WASHINGTON • President Donald Trump said negotiations are going well on the last day of high-level trade talks between the United States and China, but that no deal will be final until he meets Chinese President Xi Jinping.
"Meetings are going well with good intent and spirit on both sides," he said in a series of morning tweets yesterday.
"No final deal will be made until my friend President Xi, and I, meet in the near future to discuss and agree on some of the longstanding and more difficult points."
A trade delegation led by Chinese Vice-Premier Liu He - Mr Xi's economic czar who is holding talks with Mr Trump's ministers in Washington this week - has proposed to the US that Mr Trump meet Mr Xi in the tropical Chinese city of Hainan after his planned summit with North Korean leader Kim Jong Un late this month, the Wall Street Journal reported, citing people briefed on the matter.
The White House did not immediately comment on the report.
US Trade Representative Robert Lighthizer was to lead a second day of negotiations yesterday with Mr Liu, the highest-level talks since Mr Trump met Mr Xi on Dec 1 and declared a 90-day truce aimed at reaching a lasting deal to end the trade war.
Mr Trump was scheduled to meet Mr Liu later yesterday.
The US President said in his tweets that he and China's trade representatives are trying to "do a complete deal, leaving NOTHING unresolved on the table".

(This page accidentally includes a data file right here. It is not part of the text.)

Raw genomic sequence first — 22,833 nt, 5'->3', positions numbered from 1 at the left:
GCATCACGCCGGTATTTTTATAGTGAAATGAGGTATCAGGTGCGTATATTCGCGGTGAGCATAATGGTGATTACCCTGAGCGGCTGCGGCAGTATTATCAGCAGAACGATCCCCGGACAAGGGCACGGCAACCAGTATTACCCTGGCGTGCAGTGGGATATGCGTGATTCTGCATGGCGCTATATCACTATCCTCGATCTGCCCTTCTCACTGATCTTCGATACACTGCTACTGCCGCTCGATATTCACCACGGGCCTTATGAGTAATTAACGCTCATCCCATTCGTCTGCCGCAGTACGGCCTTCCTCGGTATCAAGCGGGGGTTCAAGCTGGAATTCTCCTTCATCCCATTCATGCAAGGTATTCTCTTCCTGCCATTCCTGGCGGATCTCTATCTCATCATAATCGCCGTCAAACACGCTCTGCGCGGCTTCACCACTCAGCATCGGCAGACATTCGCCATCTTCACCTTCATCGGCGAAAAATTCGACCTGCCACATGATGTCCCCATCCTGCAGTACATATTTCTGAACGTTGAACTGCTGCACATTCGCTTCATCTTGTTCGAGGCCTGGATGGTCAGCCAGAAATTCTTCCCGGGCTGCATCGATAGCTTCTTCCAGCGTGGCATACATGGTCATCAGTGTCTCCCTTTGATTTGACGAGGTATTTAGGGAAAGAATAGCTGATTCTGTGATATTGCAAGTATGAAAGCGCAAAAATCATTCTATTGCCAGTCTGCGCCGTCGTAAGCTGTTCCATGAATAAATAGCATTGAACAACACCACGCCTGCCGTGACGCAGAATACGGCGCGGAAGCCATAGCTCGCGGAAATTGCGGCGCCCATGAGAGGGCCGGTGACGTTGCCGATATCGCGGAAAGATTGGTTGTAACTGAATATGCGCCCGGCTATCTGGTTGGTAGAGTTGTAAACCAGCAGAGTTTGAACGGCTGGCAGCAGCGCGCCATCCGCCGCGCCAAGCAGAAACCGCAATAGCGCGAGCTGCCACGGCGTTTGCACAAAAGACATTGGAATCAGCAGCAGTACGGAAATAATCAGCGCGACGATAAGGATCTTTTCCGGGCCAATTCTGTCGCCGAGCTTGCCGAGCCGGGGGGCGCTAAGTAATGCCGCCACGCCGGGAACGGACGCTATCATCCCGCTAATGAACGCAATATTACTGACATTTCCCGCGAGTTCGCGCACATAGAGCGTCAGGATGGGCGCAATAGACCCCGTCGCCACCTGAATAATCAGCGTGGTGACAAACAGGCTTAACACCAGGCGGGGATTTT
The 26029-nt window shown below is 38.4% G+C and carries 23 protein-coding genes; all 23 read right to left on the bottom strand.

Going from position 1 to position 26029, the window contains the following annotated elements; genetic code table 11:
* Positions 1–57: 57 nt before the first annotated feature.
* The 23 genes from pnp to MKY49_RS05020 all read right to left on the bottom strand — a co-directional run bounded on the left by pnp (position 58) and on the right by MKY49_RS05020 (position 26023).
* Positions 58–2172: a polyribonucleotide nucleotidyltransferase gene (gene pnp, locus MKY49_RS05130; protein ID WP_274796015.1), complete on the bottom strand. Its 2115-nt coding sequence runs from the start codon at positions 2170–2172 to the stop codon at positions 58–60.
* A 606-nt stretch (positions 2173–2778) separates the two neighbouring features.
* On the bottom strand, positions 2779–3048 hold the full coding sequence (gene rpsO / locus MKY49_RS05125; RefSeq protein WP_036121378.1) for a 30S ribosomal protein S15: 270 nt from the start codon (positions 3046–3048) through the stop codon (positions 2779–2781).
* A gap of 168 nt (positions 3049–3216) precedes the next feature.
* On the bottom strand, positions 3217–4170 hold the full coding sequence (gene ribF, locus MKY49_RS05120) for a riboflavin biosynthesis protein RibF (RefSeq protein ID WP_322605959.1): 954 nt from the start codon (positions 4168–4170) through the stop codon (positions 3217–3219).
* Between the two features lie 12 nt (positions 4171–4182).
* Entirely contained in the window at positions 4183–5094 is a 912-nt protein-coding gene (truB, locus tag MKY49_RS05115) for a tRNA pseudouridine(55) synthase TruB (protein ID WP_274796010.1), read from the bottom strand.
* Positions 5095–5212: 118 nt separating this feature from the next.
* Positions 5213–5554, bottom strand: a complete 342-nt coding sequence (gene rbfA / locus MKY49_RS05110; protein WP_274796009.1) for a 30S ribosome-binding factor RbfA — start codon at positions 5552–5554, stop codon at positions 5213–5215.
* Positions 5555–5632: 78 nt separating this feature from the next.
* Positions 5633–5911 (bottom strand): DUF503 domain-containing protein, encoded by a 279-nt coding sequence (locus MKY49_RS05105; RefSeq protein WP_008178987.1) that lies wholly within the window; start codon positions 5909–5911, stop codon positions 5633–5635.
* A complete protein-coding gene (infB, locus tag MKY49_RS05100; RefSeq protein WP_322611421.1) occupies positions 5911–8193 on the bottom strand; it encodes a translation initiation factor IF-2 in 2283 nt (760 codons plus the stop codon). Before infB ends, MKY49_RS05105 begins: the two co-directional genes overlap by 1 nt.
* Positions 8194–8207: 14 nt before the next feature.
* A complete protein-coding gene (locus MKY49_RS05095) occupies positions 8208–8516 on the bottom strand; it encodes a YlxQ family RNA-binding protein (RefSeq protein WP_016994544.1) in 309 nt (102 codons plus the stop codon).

But he later warned that a trade deal with China would be unacceptable unless Beijing opened its markets to US financial services, manufacturing, agriculture and other industries.
"Without this (China opening its markets) a deal would be unacceptable!"
The White House has said a concluding statement will be released after this week's talks, outlining progress made on core issues such as Chinese technology transfers and intellectual property practices, market access and Beijing's pledge to buy more American goods.
Mr Trump's tweets yesterday were the clearest articulation he has given so far of his desire for a deal to resolve his trade war with China before a March 1 deadline when tariffs on US$200 billion (S$269 billion) in Chinese imports are set to more than double.
That bold declaration is at odds with the consensus view of analysts and many in the business community, who argue that extracting meaningful concessions from China will take time and could potentially require years to verify.
This week's talks began two days after the US charged Chinese telecommunications company Huawei Technologies and its chief financial officer, Meng Wanzhou, with conspiring to violate US sanctions on Iran by doing business through a subsidiary it tried to hide.